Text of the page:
Ocean heat waves are threatening marine life, biodiversity
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What are ocean heat waves? They are defined as periods of extreme temperatures lasting five days or more. They have become increasingly common in recent decades.
The Earth’s number of annual ocean heat wave days spiked by around 54 percent. That was between 1987 and 2016. That's according to a study published in Nature Climate Change. Abnormally high temperatures are occurring more frequently. They also lasting for longer periods of time.
Underwater heat waves pose a massive threat to marine ecosystems. That's according Damian Carrington explaining for the Guardian. The ecosystems are already at risk due to several issues. These include overfishing and rampant plastic pollution.
Extreme temperatures exact damage on foundational organisms. These include kelp forests and seagrass meadows. It also includes coral reefs. These framework species provide shelter and food. This is for many other ocean creatures. The temperatures sweep through oceans much like wildfires blaze through forests on land. Such destruction will likely have cascading consequences for marine biodiversity. The study’s authors make this warning.
Researchers were led by Daniel Smale. He is an ecologist. He belongs to Great Britain’s Marine Biological Association. He turned to 116 previously published academic studies to assess the effects of ocean heat waves. The papers yielded data from more than 1,000 ecological records. This enabled the team to hone in on multiple recorded instances of unusually high temperatures.
The scientists identified regions and species deemed most vulnerable to temperature surges. They reflected on eight specific heat waves.
Which areas topped the list? The Pacific and Atlantic Oceans. And also the Indian Ocean. More places emerged as particular concerns. These included the Caribbean’s coral reefs and Australia’s seagrass. It also included California’s kelp forests. That's according to Mary Papenfuss writing for the Huffington Post.
In terms of species, the team notes that stationary plants and animals were the hardest hit. That's according to the Pacific Standard’s Kate Wheeling. Tropical fish and mobile invertebrates were able to cope with the heat. They did so by moving to different habitats.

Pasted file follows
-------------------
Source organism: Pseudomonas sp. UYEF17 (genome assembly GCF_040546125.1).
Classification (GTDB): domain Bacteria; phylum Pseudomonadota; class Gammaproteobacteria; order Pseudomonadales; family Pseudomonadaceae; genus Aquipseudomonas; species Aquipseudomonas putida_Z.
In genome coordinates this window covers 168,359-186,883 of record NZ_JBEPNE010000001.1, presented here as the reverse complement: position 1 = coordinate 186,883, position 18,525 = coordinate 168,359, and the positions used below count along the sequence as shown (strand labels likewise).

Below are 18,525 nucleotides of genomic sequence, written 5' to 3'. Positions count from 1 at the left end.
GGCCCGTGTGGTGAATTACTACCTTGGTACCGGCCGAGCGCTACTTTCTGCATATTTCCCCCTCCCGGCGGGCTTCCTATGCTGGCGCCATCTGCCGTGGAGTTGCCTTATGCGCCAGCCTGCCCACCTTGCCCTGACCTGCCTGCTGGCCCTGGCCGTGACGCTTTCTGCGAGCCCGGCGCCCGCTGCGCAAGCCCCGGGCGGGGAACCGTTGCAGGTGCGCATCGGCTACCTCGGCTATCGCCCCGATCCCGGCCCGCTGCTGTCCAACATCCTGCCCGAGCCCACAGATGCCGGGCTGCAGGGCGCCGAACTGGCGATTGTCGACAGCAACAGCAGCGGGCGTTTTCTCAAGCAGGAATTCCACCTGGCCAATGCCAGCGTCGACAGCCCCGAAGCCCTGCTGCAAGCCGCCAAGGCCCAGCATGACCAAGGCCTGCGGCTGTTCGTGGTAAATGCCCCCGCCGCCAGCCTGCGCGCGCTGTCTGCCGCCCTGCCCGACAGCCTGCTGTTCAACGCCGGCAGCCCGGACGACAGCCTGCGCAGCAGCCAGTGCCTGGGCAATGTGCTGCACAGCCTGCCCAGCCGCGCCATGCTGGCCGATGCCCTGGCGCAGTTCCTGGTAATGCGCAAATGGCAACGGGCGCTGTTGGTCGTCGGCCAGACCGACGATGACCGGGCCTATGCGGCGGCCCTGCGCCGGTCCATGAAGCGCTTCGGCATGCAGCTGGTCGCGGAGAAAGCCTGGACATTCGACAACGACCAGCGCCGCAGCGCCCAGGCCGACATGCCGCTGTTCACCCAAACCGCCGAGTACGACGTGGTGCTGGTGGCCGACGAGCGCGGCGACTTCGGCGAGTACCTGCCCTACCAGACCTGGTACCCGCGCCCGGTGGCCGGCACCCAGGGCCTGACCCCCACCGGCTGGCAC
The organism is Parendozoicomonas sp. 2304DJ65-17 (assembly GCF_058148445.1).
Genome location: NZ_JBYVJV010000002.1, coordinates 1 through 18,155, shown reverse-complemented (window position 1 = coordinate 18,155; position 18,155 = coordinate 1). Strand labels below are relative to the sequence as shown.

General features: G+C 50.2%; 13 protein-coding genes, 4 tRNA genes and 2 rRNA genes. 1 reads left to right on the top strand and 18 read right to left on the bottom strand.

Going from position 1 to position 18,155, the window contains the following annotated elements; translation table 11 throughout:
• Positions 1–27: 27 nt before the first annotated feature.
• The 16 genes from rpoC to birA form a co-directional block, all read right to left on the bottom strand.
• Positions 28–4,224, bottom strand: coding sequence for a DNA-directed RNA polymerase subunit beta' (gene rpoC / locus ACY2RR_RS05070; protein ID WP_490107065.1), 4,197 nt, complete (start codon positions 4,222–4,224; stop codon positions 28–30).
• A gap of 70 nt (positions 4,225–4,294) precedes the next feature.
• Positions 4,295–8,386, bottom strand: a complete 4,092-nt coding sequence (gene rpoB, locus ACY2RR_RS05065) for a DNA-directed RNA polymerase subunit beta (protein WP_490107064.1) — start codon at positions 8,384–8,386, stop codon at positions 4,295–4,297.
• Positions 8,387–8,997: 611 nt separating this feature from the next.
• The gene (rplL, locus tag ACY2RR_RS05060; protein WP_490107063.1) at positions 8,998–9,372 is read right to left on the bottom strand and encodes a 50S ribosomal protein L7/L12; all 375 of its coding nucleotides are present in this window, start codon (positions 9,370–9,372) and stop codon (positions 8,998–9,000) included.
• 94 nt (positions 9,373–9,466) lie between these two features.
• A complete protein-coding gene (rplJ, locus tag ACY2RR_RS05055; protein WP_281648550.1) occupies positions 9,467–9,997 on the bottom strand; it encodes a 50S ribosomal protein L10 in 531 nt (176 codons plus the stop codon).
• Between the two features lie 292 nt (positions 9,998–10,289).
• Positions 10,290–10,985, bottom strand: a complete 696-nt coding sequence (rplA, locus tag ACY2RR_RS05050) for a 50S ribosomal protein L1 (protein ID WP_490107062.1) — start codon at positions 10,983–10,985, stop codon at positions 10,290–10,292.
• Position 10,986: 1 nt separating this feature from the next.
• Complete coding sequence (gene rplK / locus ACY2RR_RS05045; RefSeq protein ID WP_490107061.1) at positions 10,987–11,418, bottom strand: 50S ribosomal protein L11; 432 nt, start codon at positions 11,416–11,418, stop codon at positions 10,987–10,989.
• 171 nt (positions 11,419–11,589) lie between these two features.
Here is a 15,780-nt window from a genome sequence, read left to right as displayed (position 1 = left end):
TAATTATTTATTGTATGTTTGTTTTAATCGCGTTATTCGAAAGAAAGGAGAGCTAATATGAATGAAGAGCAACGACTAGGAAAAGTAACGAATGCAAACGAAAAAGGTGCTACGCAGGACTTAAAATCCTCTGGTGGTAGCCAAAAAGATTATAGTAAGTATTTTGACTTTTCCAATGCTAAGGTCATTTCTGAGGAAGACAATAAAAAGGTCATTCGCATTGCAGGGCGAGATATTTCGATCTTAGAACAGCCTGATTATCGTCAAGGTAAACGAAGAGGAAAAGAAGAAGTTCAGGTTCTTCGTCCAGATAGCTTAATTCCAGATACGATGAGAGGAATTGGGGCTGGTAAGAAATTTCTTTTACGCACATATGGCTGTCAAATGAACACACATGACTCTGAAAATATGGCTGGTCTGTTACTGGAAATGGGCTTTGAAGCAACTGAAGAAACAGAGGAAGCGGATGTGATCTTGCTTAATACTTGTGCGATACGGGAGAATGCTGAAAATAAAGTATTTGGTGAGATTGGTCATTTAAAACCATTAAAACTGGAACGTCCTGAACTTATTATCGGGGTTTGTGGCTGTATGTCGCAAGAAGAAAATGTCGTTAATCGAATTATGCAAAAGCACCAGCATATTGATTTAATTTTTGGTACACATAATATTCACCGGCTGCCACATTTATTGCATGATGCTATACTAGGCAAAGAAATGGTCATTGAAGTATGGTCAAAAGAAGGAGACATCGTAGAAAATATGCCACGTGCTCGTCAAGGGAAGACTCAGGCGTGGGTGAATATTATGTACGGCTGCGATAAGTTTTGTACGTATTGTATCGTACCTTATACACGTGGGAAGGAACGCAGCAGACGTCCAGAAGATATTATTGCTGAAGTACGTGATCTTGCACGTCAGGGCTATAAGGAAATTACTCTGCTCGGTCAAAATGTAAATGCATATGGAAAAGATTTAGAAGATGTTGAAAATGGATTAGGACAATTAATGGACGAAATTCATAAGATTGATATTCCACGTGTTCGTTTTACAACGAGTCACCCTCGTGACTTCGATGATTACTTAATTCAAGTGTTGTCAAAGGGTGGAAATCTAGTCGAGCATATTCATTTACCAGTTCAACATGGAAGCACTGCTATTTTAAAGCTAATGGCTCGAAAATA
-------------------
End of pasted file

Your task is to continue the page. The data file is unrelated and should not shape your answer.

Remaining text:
The researchers actually observed heightened levels of fish diversity during periods of above-average temperatures. This is likely due to the animals’ mass migration toward friendlier waters. The same trend did not prove true for sea-dwelling birds. Shifting habitats limited the avian creatures’ access to prey. That's according to John Timmer reporting for Ars Technica.
Marine heat waves are triggered by heat from the sun and shifting warm currents. That's according to Reuters’ Alister Doyle. Wheeling explained it further. Because the phenomenon is measured relative to average ocean temperature, it can occur in any region at any point during the year. El Nin?o is a regularly occurring climate pattern. It makes the waters of the central and eastern Pacific warmer than normal. It appears to exacerbate incidents of extreme heat. But heat waves can (and do) occur without the presence of El Nin?o. That's according to The New York Times’ Kendra Pierre-Louis and Nadja Popovich.
Pierre-Louis and Popovich explain that damage to ocean habitats will also affect humans who rely on fishing and fish farming. But the researchers’ findings are most consequential for marine ecosystems.
“Certainly there’s going to be changes with climate change to marine communities. But still the sun is going to shine. Plankton is going to grow. Things are going to eat that plankton. So it's not like the oceans are going to become the dead sea." That's according to Nick Bond talking to the Pacific Standard. He is a climatologist at the University of Washington. He was not involved in the study.
“It's just that, as a consequence of what we're doing to the oceans, there's going to be different marine communities in different places than what we're used to,” Bond concludes. “Obviously that is a problem because we're sort of set up for what the climate is now rather than what it is going to be in the future."